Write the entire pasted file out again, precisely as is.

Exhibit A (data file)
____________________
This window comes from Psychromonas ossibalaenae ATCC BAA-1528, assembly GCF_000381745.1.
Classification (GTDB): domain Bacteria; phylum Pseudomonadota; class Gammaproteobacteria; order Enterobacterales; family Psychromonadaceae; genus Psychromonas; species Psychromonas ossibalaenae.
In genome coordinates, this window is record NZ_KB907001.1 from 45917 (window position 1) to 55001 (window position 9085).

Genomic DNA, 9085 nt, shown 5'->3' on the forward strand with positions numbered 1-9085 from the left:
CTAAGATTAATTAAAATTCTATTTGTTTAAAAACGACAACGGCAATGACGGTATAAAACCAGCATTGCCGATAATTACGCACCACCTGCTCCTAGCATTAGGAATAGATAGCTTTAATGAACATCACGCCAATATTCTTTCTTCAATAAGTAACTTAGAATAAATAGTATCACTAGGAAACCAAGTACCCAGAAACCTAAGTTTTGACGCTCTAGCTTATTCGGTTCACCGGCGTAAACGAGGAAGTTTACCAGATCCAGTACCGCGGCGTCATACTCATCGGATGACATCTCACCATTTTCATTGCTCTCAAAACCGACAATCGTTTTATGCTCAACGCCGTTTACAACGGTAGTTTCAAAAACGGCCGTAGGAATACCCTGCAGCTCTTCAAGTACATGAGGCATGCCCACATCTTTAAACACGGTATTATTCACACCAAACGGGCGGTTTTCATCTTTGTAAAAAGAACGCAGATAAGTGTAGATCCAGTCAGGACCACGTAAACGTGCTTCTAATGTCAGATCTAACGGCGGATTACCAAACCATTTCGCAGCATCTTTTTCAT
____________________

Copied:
This window comes from Psychromonas ossibalaenae ATCC BAA-1528, assembly GCF_000381745.1.
Classification (GTDB): domain Bacteria; phylum Pseudomonadota; class Gammaproteobacteria; order Enterobacterales; family Psychromonadaceae; genus Psychromonas; species Psychromonas ossibalaenae.
In genome coordinates, this window is record NZ_KB907001.1 from 45917 (window position 1) to 55001 (window position 9085).

Genomic DNA, 9085 nt, shown 5'->3' on the forward strand with positions numbered 1-9085 from the left:
CTAAGATTAATTAAAATTCTATTTGTTTAAAAACGACAACGGCAATGACGGTATAAAACCAGCATTGCCGATAATTACGCACCACCTGCTCCTAGCATTAGGAATAGATAGCTTTAATGAACATCACGCCAATATTCTTTCTTCAATAAGTAACTTAGAATAAATAGTATCACTAGGAAACCAAGTACCCAGAAACCTAAGTTTTGACGCTCTAGCTTATTCGGTTCACCGGCGTAAACGAGGAAGTTTACCAGATCCAGTACCGCGGCGTCATACTCATCGGATGACATCTCACCATTTTCATTGCTCTCAAAACCGACAATCGTTTTATGCTCAACGCCGTTTACAACGGTAGTTTCAAAAACGGCCGTAGGAATACCCTGCAGCTCTTCAAGTACATGAGGCATGCCCACATCTTTAAACACGGTATTATTCACACCAAACGGGCGGTTTTCATCTTTGTAAAAAGAACGCAGATAAGTGTAGATCCAGTCAGGACCACGTAAACGTGCTTCTAATGTCAGATCTAACGGCGGATTACCAAACCATTTCGCAGCATCTTTTTCAT